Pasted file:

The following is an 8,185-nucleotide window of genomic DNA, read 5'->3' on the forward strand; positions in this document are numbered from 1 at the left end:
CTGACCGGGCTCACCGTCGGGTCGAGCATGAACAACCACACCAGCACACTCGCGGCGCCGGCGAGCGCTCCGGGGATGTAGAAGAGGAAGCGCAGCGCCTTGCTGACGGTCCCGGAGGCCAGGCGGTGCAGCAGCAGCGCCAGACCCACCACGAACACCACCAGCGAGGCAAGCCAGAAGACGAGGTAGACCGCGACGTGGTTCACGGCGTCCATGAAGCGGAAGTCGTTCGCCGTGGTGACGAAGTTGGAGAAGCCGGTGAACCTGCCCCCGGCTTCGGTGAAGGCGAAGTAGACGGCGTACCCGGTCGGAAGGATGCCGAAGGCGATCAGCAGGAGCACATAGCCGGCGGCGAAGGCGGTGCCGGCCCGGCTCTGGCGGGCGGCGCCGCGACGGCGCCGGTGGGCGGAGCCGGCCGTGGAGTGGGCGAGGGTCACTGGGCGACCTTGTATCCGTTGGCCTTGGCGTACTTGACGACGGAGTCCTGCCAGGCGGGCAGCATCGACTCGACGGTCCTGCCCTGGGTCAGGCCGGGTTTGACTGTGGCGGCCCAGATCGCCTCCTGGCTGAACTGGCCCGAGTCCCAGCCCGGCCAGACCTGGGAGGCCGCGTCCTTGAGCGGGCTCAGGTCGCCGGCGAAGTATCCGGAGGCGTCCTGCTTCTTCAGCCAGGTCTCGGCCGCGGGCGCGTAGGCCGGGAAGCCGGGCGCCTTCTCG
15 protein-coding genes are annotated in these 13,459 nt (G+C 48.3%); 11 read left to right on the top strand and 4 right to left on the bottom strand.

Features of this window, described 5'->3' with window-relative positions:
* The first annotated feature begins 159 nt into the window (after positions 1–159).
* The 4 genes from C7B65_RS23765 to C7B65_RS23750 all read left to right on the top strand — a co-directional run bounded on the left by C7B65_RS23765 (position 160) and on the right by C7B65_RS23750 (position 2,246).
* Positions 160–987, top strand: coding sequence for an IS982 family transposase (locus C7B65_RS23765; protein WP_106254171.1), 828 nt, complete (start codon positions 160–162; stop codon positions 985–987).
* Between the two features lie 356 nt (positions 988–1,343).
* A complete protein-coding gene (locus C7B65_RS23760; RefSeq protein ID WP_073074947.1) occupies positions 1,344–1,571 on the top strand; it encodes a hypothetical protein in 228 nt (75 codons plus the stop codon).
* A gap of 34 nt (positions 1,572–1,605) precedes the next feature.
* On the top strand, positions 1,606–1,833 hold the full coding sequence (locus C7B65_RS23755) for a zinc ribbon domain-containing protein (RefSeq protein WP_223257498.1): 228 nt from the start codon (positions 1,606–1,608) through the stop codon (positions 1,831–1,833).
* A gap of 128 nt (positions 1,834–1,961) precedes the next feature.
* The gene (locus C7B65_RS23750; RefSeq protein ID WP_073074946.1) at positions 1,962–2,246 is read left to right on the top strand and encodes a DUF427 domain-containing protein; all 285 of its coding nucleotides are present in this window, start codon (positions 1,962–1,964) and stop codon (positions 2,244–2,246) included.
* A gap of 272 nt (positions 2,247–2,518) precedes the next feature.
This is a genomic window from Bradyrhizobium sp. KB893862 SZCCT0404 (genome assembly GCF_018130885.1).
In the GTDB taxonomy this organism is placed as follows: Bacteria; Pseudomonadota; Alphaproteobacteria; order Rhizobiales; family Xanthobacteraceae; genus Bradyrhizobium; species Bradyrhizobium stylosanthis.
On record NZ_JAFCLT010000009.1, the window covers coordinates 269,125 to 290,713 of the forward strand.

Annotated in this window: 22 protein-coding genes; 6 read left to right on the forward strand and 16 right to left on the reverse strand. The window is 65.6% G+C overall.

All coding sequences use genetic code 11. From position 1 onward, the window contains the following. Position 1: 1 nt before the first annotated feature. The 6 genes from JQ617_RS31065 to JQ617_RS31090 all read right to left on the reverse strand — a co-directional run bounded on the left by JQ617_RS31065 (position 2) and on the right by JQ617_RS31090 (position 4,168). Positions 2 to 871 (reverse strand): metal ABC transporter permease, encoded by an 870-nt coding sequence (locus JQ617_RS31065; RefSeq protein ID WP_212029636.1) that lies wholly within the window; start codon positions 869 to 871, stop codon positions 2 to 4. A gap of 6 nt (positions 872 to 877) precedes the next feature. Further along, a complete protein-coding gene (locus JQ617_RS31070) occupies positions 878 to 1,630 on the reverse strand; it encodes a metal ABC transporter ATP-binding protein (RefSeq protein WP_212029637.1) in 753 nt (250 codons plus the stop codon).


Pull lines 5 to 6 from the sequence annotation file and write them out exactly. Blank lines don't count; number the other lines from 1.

* The first annotated feature begins 159 nt into the window (after positions 1–159).
* The 4 genes from C7B65_RS23765 to C7B65_RS23750 all read left to right on the top strand — a co-directional run bounded on the left by C7B65_RS23765 (position 160) and on the right by C7B65_RS23750 (position 2,246).